Racial reconciliation
    January 13 2015 by Milton A. Hollifield Jr., BSC executive director-treasurer

    Each January, many citizens in our nation pause to remember and reflect on the life and legacy of the Rev. Martin Luther King Jr. Dr. King’s historic “I Have a Dream” speech remains one of the most famous speeches in American history. It is well worth listening to again.
     
    We are a generation removed from King’s life, but it is clear that we are still dealing with the pain and hurt of the tragic racial injustices from our nation’s past. I still have vivid memories of the sad and tragic day when this great minister of the gospel was struck down by an assassin’s bullet. Dr. King preached and lived a message of forgiveness. He was a strong and outspoken advocate for equality of all people, but he also proclaimed a message of peace and justice.
     
    Although our nation has made some progress since Dr. King delivered his speech more than 50 years ago from the steps of the Lincoln Memorial in Washington, D.C., recent events in Ferguson, Mo., and New York City underscore the fact that there is still much work to be done in the area of racial reconciliation in our country. These tragic occurrences serve as poignant reminders that we live in a world that is fallen and broken and still contaminated with the lingering effects of sin.
     
    As believers in the Lord Jesus Christ we must lead the way in praying for and seeking racial reconciliation. This issue is not just a cultural issue or a social issue. This is a gospel issue. In his letter to the Galatians, the apostle Paul reminds us that the gospel breaks down all racial, cultural or social barriers. Paul writes in Galatians 3:26-28, “For you are all sons of God through faith in Christ Jesus. For as many of you as were baptized into Christ have put on Christ. There is neither Jew nor Greek, there is neither slave nor free, there is neither male nor female; for you are all one in Christ Jesus.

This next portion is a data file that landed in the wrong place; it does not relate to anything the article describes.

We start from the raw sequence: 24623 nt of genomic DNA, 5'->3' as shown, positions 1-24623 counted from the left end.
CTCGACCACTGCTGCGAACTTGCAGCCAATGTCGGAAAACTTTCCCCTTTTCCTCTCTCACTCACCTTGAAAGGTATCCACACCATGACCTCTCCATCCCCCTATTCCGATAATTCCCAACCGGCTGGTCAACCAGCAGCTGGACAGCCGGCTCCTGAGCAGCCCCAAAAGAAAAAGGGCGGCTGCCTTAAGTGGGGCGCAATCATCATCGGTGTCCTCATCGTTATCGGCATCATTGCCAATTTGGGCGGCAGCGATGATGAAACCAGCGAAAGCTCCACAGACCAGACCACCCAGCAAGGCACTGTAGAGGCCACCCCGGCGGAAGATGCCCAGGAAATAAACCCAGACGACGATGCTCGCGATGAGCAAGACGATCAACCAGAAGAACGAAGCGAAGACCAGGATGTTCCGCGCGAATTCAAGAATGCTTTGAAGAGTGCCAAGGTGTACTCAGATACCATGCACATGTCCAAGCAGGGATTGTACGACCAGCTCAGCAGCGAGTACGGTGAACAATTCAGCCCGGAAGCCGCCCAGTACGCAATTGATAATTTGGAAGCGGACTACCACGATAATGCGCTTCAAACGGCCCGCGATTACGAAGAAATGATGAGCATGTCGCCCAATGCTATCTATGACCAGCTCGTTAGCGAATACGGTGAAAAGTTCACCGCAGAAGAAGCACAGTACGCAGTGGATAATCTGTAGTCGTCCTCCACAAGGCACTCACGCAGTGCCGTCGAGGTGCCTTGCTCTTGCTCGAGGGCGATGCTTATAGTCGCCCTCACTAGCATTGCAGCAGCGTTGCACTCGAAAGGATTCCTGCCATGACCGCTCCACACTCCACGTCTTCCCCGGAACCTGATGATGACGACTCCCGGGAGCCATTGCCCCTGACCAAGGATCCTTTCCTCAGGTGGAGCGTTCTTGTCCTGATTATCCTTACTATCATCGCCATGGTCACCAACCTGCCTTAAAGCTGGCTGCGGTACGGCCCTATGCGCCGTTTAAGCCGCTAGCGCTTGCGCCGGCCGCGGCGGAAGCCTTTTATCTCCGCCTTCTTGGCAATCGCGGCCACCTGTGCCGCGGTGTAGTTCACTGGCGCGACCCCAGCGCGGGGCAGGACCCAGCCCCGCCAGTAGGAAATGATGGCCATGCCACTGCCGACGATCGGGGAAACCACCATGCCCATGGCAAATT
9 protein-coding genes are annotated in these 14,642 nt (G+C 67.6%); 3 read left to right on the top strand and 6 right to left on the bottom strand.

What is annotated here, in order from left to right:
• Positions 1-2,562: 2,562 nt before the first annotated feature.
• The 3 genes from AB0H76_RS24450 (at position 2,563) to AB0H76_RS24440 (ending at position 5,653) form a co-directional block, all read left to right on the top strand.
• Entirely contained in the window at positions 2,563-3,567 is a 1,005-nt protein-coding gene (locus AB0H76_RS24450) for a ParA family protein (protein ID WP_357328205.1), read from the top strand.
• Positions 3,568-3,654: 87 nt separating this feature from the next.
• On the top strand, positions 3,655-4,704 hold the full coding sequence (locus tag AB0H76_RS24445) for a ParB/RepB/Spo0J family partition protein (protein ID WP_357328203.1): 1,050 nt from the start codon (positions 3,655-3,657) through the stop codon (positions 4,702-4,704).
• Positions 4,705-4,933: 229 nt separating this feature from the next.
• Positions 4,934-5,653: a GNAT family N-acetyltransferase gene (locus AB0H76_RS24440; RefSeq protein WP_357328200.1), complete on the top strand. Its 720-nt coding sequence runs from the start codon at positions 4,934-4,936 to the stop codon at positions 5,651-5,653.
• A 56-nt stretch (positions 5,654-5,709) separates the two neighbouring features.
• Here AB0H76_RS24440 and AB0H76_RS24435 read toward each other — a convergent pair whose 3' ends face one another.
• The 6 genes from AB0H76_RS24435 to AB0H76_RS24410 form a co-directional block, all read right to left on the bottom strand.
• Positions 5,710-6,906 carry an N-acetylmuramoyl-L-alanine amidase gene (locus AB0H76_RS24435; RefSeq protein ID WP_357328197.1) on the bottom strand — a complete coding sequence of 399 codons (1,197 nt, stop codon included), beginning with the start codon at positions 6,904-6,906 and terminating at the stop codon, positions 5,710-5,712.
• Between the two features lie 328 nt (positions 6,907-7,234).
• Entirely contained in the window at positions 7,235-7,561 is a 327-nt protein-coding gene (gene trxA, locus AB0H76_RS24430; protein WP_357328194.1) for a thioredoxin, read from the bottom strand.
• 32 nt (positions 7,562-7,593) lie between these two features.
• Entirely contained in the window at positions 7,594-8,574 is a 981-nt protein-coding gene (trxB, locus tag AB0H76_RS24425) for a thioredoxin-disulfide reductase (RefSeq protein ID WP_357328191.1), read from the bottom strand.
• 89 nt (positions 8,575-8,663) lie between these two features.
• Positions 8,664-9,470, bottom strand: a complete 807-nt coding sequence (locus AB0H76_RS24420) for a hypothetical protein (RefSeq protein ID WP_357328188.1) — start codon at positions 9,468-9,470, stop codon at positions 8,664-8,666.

In December, my friend Danny Akin, president of Southeastern Baptist Theological Seminary, dedicated a chapel service for students, faculty, staff and community leaders to pray specifically for racial reconciliation, healing and understanding in response to the issues of our day.
     
    During the service, Dr. Akin said racial reconciliation will not happen in America until it happens in the church. I agree with his assessment and echo his plea to the church to “show the way forward through the gospel of Jesus Christ.”
     
    The gospel demands that all people, regardless of their color, gender, culture or socioeconomic status, be treated with dignity and respect because we are all created in the image of God.
     
    Only when we are rightly reconciled to God can we be rightly reconciled to one another.
     
    After these things, I looked, and behold a great multitude which no one could number, of all nations, tribes, peoples and tongues, standing before the throne and before the lamb, clothed in white robes, with palm branches in their hands.” – Revelation 7:9

    1/13/2015 10:44:48 AM by Milton A. Hollifield Jr., BSC executive director-treasurer | with 0 comments
    Filed under: Martin Luther King Jr., racial reconciliation, SEBTS




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